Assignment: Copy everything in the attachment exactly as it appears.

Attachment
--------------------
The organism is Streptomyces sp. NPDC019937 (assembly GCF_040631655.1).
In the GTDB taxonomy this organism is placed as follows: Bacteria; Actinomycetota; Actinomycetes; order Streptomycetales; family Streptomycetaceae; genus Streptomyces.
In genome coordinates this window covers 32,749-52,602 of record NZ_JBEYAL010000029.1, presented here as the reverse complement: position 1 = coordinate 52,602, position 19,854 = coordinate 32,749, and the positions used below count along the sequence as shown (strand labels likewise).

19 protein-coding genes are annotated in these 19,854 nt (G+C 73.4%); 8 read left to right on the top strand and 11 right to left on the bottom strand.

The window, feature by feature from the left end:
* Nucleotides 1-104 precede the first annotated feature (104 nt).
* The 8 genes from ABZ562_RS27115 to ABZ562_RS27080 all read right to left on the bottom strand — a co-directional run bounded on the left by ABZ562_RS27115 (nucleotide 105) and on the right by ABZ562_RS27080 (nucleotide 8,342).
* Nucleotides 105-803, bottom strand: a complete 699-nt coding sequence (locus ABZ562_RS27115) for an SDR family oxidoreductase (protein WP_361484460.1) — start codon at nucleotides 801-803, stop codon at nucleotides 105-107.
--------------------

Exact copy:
The organism is Streptomyces sp. NPDC019937 (assembly GCF_040631655.1).
In the GTDB taxonomy this organism is placed as follows: Bacteria; Actinomycetota; Actinomycetes; order Streptomycetales; family Streptomycetaceae; genus Streptomyces.
In genome coordinates this window covers 32,749-52,602 of record NZ_JBEYAL010000029.1, presented here as the reverse complement: position 1 = coordinate 52,602, position 19,854 = coordinate 32,749, and the positions used below count along the sequence as shown (strand labels likewise).

19 protein-coding genes are annotated in these 19,854 nt (G+C 73.4%); 8 read left to right on the top strand and 11 right to left on the bottom strand.

The window, feature by feature from the left end:
* Nucleotides 1-104 precede the first annotated feature (104 nt).
* The 8 genes from ABZ562_RS27115 to ABZ562_RS27080 all read right to left on the bottom strand — a co-directional run bounded on the left by ABZ562_RS27115 (nucleotide 105) and on the right by ABZ562_RS27080 (nucleotide 8,342).
* Nucleotides 105-803, bottom strand: a complete 699-nt coding sequence (locus ABZ562_RS27115) for an SDR family oxidoreductase (protein WP_361484460.1) — start codon at nucleotides 801-803, stop codon at nucleotides 105-107.